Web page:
Brexit: Owen Smith calls for law change to allow second vote
Former Labour leadership candidate Owen Smith will seek to change legislation to allow Parliament the option of holding a second EU referendum.
The Pontypridd MP said the government should be able to ask people if they are certain they want to leave Europe.
Prime Minister Theresa May has appealed the decision and the Supreme Court is set to hear the case in early December.
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Mr Smith told BBC Radio Wales' Sunday Supplement programme: "I will attempt to amend the legislation such that there is an option for Parliament to put it to the country that there should be a second referendum.
"Now, it may not be possible to do that, the government may try and frame the bill in such a way as they make it impossible, but that will be my objective.
"That doesn't necessarily mean you have a second referendum, it may be that the terms that are negotiated are advantageous to Britain. It may be clear that the country as absolutely content with that.
"But if it becomes clear over the next two years that we are going to have greater economic uncertainty, that the country is going to be worse off and people aren't sanguine with the result, I think any sensible government would want to have, as an option in its armoury, the prospect of asking the question again in order to be certain."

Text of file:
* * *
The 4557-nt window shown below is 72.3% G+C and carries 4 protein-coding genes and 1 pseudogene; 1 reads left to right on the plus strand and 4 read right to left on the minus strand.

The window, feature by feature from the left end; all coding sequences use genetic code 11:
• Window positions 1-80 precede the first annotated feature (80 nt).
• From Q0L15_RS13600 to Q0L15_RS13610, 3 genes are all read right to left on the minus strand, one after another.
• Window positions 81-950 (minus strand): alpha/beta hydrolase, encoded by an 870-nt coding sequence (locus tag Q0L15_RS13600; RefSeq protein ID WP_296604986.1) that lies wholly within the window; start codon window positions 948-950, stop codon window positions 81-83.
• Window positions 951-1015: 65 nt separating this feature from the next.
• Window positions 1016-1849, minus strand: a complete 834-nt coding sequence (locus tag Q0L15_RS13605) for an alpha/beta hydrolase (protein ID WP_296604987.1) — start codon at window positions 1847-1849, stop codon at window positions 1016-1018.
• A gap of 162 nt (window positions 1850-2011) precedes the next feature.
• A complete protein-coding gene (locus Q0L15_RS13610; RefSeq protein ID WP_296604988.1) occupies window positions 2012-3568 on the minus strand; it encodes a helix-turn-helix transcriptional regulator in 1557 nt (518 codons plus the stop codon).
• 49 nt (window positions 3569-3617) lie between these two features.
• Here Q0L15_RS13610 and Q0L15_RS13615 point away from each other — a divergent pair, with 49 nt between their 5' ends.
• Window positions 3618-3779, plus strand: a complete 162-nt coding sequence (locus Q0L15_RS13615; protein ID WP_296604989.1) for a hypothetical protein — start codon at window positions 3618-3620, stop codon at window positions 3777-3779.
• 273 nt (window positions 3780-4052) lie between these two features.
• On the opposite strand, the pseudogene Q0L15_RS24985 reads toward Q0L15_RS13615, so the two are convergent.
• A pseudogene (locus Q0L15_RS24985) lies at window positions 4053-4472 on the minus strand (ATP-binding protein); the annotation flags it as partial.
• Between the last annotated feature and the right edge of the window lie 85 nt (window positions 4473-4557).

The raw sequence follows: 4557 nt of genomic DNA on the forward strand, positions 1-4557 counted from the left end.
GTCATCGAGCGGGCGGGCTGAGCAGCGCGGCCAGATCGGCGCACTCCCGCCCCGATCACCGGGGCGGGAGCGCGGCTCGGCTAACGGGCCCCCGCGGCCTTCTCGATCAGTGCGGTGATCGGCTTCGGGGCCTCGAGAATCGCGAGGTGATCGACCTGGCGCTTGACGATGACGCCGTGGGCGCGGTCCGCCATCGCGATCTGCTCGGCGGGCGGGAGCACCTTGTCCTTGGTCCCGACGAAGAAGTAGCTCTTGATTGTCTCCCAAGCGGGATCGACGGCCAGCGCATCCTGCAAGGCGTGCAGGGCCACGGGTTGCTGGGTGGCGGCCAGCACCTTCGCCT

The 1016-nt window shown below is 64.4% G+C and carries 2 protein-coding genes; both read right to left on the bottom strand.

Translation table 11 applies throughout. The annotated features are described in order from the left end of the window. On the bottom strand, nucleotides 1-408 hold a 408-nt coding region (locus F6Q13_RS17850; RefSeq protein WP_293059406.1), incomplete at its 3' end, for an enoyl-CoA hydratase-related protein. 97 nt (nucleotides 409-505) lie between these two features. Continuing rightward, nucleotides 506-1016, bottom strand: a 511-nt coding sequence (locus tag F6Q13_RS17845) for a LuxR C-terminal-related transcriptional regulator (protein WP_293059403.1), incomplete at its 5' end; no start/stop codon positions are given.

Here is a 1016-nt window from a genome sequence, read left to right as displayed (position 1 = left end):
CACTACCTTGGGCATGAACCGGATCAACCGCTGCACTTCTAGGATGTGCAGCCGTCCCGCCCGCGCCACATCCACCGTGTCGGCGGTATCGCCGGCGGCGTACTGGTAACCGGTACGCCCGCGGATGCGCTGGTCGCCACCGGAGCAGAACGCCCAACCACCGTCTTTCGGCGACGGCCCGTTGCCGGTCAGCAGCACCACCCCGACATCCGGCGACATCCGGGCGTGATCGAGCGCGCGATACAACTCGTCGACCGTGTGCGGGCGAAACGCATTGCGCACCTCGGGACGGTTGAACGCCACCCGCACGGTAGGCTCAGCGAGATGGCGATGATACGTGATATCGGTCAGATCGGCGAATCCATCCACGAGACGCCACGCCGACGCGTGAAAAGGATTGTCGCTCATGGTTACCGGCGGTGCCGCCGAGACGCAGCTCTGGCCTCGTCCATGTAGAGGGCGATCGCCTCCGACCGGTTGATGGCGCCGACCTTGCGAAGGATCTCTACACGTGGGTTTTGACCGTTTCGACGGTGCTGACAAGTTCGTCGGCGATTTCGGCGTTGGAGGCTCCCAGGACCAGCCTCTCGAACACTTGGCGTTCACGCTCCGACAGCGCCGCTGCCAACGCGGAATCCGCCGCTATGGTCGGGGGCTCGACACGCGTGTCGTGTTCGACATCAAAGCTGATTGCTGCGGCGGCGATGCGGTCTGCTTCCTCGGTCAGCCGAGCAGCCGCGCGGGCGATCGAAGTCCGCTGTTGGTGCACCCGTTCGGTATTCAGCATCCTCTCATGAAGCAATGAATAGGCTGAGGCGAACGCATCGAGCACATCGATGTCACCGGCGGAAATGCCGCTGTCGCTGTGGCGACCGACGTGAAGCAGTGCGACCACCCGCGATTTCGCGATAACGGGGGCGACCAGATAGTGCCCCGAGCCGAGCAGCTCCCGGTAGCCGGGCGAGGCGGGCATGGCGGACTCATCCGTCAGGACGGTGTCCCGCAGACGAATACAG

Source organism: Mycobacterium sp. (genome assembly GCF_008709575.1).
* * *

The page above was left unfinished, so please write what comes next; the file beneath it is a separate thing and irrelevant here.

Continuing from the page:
If it loses its Supreme Court appeal over the High Court's Brexit ruling, it is expected that the government will have to publish some form of new law for MPs - and the House of Lords - to vote on.
The Prime Minister has vowed to carry out Brexit "in full" despite the ruling and said MPs should accept the referendum result.
Writing in the Sunday Telegraph, Mrs May said she was appealing against the High Court decision because there was "an important principle at stake".
She said MPs and peers who regret the referendum result "need to accept what the people decided" and called for unity on taking Brexit forward.
Labour leader Jeremy Corbyn has said his party would not allow Article 50 to go ahead unless Mrs May agreed four principles.
They include access to the single market, a commitment to EU workplace rights, guarantees on safeguarding consumers and the environment and a pledge to commit funds for any EU capital investment lost by Brexit.